FROM CHARLIE VINSON'S window you can faintly hear the sounds of nightly stickball games on 46th Street SE. The games always begin at dusk when the heat of day subsides in Benning Heights, luring Sweetcakes and Bo and other children out from the brick housing projects to a concrete parking lot where they play One-Hop, Work-Up and Indian Ball.

The shouts and cheers are like echoes from the past, for stickball has become a rare game in the city. In this section of Benning Heights where neighborhood basketball hoops have either been stolen or slam-dunked to death, the children -- still daring to dream of stardom -- have turned to the parking lot and stickball out of necessity.

In Charlie Vinson's day this old game was never so rare in Washington, but the dreams were pretty much the same. Years ago, back in the '50s and early '60s, when it seemed every kid to town played stickball -- when basketball was still set-shots, crew-cuts and black high-tops -- Vinson played One-Hop, Work-Up and Indian Ball and dreamed of becoming a star like Sweetcakes and Bo do now.

Insteak of Reggie Jackson or Dr. J, though, Vinson thought only of Ernie Banks, the smooth, nonchalant and charming Chicago shortstop known as Mr. Cub. He chewed bubble gum, collected baseball cards, followed Banks' career in the box scores and watched the Senators play at night. By day he went to recreation centers and worked and sweated, and hit and ran, thinking "easy, easy, like Ernie." And eventually he became so adept at the art, and so quick and strong, that by the time he graduated from Phelps Vocational High School in 1962, when be batted a startling .520, he was spotted by a major league scout and offered a contract to play in the Los Angeles Angels farm system.

While his high school classmates went on to become bus drivers and cops, clerks and janitors, and soldiers in Vietnam, Vinson was heading for paradise, still clinging to those stickball dreams. He was then a tall and powerful southpaw, a first baseman in whom the Angels invested great hopes. He was the perfect answer to the team's long ball hitting needs, The Washington Post reported at the time Vinson signed, a native son on the road to baseball glory from the summer sandlots of the city.

Vinson, the first son of a liquor store clerk, traveled many roads during the next 11 years -- through El Paso, Phoenix, Salt Lake City, Honolulu, Fresno, Seattle and other waysides in the backwoods of professional baseball -- but made only one brief stay in the majors, at the tail end of the 1966 season, when he batted .183 in 20 games with the Angels.

He chased the rainbow as far as he could, but the pursuit came to a humbling end in 1973 when the Angels sold his contract to the Juarez Indians of the Mexican League, resigning themselves to the realization that Vinson was merely another phenom who'd fizzled. In midseason that year in Mexico, Vinson himself quit. "What the hell as I doing here?", he said, and quietly returned home to Washington.

He got a job with Giant Foods as a warehouse clerk and got an apartment off Benning Road SE. He put away his gloves and bats, gently placed all the photographs, the baseball cards bearing his likeness and the minor league awards of his previous ambition in the back of dresser drawers and closets with the rest of his boyhood, and left the dreams and the games to children like Sweetcakes and Bo on 46th Street SE whose shouts and cheers he can faintly hear when dusk rolls around.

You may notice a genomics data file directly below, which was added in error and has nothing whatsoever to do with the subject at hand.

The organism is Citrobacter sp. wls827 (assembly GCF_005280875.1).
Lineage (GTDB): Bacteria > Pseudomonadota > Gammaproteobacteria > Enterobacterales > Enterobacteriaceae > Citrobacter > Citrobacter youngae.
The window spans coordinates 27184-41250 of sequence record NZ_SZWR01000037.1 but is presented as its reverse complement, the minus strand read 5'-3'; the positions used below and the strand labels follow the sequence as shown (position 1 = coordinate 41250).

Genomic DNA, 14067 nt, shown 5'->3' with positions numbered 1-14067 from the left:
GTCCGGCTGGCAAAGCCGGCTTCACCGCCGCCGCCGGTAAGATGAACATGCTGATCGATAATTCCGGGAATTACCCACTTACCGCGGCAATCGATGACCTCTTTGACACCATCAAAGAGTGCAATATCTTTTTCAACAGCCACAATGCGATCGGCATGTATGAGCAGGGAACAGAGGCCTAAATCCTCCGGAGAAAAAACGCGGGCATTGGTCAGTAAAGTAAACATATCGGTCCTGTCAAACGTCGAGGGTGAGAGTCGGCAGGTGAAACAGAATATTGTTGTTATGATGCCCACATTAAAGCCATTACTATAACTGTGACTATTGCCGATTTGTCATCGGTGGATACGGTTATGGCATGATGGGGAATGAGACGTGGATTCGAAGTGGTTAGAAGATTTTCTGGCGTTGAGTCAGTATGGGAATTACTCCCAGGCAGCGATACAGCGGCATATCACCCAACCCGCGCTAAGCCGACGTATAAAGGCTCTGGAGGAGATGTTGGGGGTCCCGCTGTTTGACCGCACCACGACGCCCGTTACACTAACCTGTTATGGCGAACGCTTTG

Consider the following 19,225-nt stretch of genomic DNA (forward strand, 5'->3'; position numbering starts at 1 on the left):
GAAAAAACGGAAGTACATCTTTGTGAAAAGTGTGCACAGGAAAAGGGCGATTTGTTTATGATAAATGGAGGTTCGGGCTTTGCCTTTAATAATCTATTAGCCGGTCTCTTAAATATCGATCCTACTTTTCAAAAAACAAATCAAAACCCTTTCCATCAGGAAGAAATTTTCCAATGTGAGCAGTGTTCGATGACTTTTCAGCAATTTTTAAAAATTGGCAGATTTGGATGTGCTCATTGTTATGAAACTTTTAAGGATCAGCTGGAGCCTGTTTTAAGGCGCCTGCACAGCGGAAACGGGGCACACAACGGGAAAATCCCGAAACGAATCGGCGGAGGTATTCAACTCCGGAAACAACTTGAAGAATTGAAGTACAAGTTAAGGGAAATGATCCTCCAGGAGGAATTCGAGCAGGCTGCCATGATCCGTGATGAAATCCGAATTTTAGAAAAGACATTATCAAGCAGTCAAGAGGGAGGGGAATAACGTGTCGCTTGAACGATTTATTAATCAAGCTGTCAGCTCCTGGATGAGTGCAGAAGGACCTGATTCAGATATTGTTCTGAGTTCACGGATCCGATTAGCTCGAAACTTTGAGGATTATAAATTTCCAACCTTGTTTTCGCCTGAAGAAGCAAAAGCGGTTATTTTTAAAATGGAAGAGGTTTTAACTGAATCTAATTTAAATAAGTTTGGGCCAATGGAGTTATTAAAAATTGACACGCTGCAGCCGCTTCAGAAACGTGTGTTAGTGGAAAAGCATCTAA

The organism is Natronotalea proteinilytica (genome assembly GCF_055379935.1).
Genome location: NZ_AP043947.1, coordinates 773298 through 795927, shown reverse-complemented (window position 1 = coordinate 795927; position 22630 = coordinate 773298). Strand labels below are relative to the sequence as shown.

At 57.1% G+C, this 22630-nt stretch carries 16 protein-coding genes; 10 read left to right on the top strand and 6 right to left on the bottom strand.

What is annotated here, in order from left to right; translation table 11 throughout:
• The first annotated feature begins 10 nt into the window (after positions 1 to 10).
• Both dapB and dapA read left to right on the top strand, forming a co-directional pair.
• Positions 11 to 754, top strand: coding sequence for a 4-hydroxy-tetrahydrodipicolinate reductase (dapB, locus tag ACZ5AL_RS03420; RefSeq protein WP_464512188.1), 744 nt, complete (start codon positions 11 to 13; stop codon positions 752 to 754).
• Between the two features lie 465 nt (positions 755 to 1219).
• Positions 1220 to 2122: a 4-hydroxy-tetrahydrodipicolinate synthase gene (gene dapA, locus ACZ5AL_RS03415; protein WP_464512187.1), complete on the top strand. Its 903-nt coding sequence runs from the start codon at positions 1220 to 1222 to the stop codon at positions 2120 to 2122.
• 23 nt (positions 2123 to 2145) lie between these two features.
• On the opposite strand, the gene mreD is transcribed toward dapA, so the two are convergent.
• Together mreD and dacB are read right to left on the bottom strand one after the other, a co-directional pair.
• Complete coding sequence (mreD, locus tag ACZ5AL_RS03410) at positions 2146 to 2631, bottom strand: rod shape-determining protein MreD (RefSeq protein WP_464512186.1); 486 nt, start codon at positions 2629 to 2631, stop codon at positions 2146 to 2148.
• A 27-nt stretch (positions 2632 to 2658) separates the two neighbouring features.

He works 8 to 5 now at a warehouse in Jessup, Md., using his muscles to lift crates of vegetables instead of Louisville Sluggers, and he hasn't even touched a baseball in eight years. But deep inside there is something he holds onto from his boyhood, his travels and search for glory -- the memories of those moments years ago, in a placd far away from here, when he was a hero and a star on a championship team.

It only cost 50 cents to see the Seattle Angels play back in 1966, and the fans were a rowdy bunch including Suquamish Indians who ferried over Puget Sound from Bainbridge Island and old Chinese men who sauntered down from Beacon Hill bearing whistles and metal gongs.

The stadium the Angels played in was a fine old structure of cement and wood surrounded by tall cedar trees. It boasted a deep-green centerfield that was overlooked on sunny days by Mount Rainier, grandstands and bleachers that rocked and swayed whenever the crowd stomped its feet, and fantastic outfield billboards that advertised everything from "Bar S Hot Dogs" in left field to the "Dog House Restaurant" in right.

The finest moments of Chuck Vinson's baseball career, which began in the streets of Washington and ended in Juarex, occurred that year. And it was there, through a knothole in the outfield fence, that I first saw him play.

The Pacific Coast League, of which Seattle was part, was one small notch below the majors. Each PCL team, such as the Oklahoma City 89'ers, the Denver Bears, the Vancouver Mounties and the Hawaii Islanders, were affiliated with a major league parent club, and each PCL player struggled and scuffled to make a grand enough impression to be called up.

That year, 1966, Seattle defeated the Tulsa Oilers in a championship series for its first PCL pennant since 1954. Though Seattle was not a major league city in those days, the town celebrated the pennant as if it were the American League's. The team was led by Vinson, who was a 22-year-old power hitter at the time, a young man who struggled and scuffled better than most. If only for one brief season in a disheartening baseball career, Vinson was a hero.

He socked 20 homers that year, and drove in 84 runs, and was a particular hero of the young souls outside the right field wall. Whenever it was his turn at bat, shourts of "Vinson's Up!" would spread, and we would scatter, praying for a homer in hopes of retrieving a free baseball. Vinson, with an awesome swing, frequently missed the ball, but when he did make contact, we on the other side of the fence were usually quite satisfied, chasing the ball as it bounced across the lot, bounded up a bushy knoll, rolled across McClellan Street to the bar and diner across the way.